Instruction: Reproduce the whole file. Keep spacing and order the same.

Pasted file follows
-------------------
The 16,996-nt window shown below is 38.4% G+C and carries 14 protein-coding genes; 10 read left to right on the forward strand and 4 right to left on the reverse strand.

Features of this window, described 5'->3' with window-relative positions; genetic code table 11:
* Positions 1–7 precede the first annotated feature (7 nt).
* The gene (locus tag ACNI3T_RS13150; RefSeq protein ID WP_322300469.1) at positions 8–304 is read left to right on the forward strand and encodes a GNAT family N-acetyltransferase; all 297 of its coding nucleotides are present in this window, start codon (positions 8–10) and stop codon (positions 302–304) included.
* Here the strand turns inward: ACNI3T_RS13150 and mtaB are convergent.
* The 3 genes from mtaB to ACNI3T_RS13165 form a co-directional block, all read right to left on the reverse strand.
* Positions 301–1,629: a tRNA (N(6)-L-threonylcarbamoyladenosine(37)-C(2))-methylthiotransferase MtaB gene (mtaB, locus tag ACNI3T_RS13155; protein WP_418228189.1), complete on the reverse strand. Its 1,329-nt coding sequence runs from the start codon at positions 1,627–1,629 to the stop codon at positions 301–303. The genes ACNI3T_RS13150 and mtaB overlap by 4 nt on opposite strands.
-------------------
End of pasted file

The 16,996-nt window shown below is 38.4% G+C and carries 14 protein-coding genes; 10 read left to right on the forward strand and 4 right to left on the reverse strand.

Features of this window, described 5'->3' with window-relative positions; genetic code table 11:
* Positions 1–7 precede the first annotated feature (7 nt).
* The gene (locus tag ACNI3T_RS13150; RefSeq protein ID WP_322300469.1) at positions 8–304 is read left to right on the forward strand and encodes a GNAT family N-acetyltransferase; all 297 of its coding nucleotides are present in this window, start codon (positions 8–10) and stop codon (positions 302–304) included.
* Here the strand turns inward: ACNI3T_RS13150 and mtaB are convergent.
* The 3 genes from mtaB to ACNI3T_RS13165 form a co-directional block, all read right to left on the reverse strand.
* Positions 301–1,629: a tRNA (N(6)-L-threonylcarbamoyladenosine(37)-C(2))-methylthiotransferase MtaB gene (mtaB, locus tag ACNI3T_RS13155; protein WP_418228189.1), complete on the reverse strand. Its 1,329-nt coding sequence runs from the start codon at positions 1,627–1,629 to the stop codon at positions 301–303. The genes ACNI3T_RS13150 and mtaB overlap by 4 nt on opposite strands.